The coming together of two seed-company associations with polar interests doesn’t augur well for the Indian farmers and the smaller seed-industry players
By Indra Shekhar Singh
With Monsanto/Bayer vs Nuziveedu Seed Limited (NSL) secretly settled out-of-court, the two factions of the 20,000 crore seed industry—National Seed Association of India (NSAI) comprising small & medium Indian seed companies (seedcos), and the Federation of Seed Industry of India (FSII) comprising foreign seed MNCs including Monsanto/Bayer, Syngenta, among others, have reportedly buried the hatchet. Even as the decade-long war over seed-patents and trait value on Bt cotton seems to reach an armistice, many SME seedcos feel profits have prevailed over national interest.
To recap, citing the Protection of Plant Varieties and Farmers’ Rights Act (PPVFRA), NSL stopped paying trait value to Monsanto/Bayer around 2015. The Indian Patent Act excludes plants and seeds from patentability, making NSL’s action appropriate. Monsanto/Bayer challenged this stance, saying that Bt was indeed a novel chemical transformation and not a biological seed/plant process, hence their licence agreements and international patent over Bt cotton seeds are valid. Most Indian seedcos supported NSL, while foreign ones rallied behind Monsanto/Bayer.
Legal and lobbying battles ensued, but even the Supreme Court couldn’t say settle the issue. Meanwhile, the international patent on Bt cotton-2 expired too and India experienced a surge of black marketing and acreage sown with third-generation herbicide tolerant (HT) Bt cotton.
Legal cotton business started reporting HT BT contaminations in their cottonseed lots, FIRs were filed, seed licences were suspended, and the war waged on. What was our government doing? Alarmed by the rising cottonseed costs, central and state governments issued price-orders to bring down the price of Bt cotton seeds. The CCI also started a probe for unfair business practices against Monsanto/Bayer. The Modi government, in 2016, decreased cotton-seed prices around Rs 30. Bt-2 efficacy also started to fall much before 2016.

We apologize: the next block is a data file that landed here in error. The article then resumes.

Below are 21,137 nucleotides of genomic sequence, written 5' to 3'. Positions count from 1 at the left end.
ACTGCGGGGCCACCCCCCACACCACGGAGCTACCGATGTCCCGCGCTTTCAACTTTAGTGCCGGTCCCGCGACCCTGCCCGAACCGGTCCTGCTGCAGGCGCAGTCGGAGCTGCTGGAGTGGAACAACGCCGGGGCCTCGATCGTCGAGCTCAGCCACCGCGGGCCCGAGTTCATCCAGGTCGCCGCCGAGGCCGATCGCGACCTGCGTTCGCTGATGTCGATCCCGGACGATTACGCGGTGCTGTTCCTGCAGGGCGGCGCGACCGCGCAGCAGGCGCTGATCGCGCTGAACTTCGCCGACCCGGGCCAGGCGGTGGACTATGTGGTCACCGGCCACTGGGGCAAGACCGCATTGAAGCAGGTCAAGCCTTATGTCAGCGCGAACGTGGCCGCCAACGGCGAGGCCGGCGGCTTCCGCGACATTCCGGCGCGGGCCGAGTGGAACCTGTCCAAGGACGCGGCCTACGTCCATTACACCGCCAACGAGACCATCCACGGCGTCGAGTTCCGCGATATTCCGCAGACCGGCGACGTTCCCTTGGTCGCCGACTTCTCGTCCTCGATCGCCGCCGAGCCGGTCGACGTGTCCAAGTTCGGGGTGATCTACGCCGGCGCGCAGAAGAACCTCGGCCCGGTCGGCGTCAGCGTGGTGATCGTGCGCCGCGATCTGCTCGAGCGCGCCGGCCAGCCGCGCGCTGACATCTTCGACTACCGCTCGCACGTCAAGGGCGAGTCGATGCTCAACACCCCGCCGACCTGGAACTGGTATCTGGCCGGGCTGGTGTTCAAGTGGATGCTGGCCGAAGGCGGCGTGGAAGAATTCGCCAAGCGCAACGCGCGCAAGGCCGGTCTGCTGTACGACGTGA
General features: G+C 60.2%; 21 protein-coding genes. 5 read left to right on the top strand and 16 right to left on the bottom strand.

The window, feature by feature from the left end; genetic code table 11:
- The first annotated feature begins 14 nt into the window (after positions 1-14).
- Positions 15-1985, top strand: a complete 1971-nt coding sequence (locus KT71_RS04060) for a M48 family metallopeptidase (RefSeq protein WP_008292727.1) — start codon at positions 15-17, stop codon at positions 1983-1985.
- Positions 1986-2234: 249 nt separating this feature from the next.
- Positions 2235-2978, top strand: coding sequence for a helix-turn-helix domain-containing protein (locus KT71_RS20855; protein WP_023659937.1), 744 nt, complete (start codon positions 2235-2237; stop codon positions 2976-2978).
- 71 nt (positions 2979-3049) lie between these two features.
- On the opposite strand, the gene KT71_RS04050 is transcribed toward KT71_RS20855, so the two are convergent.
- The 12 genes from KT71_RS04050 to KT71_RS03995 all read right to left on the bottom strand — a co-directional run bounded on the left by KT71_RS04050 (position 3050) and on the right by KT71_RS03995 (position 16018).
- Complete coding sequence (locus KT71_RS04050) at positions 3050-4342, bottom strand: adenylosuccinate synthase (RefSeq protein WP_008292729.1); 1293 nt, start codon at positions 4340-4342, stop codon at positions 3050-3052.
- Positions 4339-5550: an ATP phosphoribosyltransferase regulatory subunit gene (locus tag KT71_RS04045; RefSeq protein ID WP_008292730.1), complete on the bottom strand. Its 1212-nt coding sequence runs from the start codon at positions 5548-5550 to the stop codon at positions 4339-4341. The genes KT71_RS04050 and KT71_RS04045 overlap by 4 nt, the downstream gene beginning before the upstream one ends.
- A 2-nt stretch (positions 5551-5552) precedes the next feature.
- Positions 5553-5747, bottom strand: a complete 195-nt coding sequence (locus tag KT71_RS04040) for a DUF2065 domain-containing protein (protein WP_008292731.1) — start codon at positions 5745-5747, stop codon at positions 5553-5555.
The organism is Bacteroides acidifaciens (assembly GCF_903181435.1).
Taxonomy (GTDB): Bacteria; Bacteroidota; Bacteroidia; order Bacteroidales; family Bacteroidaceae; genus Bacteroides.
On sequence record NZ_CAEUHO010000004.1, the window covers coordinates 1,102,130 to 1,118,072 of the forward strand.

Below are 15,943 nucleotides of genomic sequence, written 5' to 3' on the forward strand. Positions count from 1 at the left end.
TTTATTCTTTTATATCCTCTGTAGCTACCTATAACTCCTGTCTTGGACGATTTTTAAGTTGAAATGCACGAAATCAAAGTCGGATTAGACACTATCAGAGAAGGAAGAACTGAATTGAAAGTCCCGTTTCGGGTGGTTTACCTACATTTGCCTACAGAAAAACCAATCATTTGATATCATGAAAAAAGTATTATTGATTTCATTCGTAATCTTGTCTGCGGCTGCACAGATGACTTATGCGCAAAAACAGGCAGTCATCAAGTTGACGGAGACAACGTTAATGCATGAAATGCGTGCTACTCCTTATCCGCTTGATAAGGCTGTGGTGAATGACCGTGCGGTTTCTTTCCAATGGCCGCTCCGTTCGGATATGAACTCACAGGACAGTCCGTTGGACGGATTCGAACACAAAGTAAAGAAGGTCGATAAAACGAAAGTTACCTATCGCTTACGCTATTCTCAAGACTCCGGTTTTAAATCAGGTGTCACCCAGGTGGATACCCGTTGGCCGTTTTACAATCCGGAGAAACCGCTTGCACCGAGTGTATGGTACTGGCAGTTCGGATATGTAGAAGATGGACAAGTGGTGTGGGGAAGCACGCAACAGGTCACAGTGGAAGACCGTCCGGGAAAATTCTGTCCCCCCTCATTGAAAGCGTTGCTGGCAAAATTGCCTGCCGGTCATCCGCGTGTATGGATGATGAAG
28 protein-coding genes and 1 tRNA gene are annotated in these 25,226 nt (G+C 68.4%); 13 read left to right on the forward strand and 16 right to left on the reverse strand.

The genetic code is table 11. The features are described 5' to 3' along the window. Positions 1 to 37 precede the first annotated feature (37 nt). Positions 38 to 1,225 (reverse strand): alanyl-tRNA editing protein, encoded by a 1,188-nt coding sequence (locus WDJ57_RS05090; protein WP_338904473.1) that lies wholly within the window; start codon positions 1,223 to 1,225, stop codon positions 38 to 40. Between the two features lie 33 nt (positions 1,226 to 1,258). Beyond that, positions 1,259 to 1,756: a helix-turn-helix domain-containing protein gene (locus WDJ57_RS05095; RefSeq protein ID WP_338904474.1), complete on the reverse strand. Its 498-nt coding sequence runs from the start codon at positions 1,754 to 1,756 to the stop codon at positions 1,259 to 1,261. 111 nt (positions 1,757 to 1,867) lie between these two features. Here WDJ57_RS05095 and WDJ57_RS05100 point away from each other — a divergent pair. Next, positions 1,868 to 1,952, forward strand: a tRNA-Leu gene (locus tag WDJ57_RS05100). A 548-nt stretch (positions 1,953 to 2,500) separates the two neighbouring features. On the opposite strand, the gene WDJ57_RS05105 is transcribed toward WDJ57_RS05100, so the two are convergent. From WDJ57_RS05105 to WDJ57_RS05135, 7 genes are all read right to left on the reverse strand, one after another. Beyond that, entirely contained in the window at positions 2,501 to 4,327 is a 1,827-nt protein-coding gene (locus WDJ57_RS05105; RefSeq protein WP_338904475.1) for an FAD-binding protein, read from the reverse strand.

So, by 2016, Monsanto/Bayer withdrew its application for introduction of HT Bt cotton. Today, HT Bt has spreaded illegally, covering 25% of the area under cotton. NSAI had vehemently opposed the spread. There have been reports in media concerning likely use of the Pegasus spyware against seed-MNC officials, possibly with regard to the illegal spread.
Post the NSL-Monsanto/Bayer settlement, the Indian seed world is unipolar, with all the big companies aligned. Concurrently, there have been some changes in the policies governing seedcos. The government has increased the price of Bt cotton by Rs 37, reversing its 2016 position. The windfall gains for the industry are substantial.
NSAI and FSII have announced that they will be working for the industry together. But, there are doubts about the marriage working, as the interests of the two associations are fundamentally polar and, often, at odds with the interests of Indian farmers. FSII has advocated for patents on seeds, favouring Seed Bill 2019, Biodiversity Act, access-benefit sharing and corporate-driven positions on international treaties such UPOV, ITPGRFA. While NSAI members companies are aligned with Indian seed legislation, seeking to safeguard the Indian markets and farmers from foreign seed oligopolies. Today, over 50% of the global seed market is controlled by 4 corporations.
With big Indian seedcos working with foreign seedcos, there is, naturally, fear among the smaller players, about the unipolarity suppressing diversity to make the Indian seed industry toe the foreig line. Currently, about 65% of India’s seed is produced by the private sector, and within it, FSII-linked companies claim control over “70% of the total market”.
The settlement also endangers the integrity of the Patent Act and PPVFR Act. Despite Indian laws against trait fees and patents on seeds in India, will Indian farmers and seedcos continue to pay royalties and periodic trait fees for Bt cotton and other seeds in the future? Experts believe this armistice will be pernicious for national interest, because now two regimes will exist. The first would be constitutional, that doesn’t allow seed patents and trait-fee collection, and the second would be corporate, that is a private agreement that aims to undermine not only our seed legislations but our civilisational values as well, by owning life and exploiting farmers and seedcos unfairly.
Independent policy analyst. Views are personal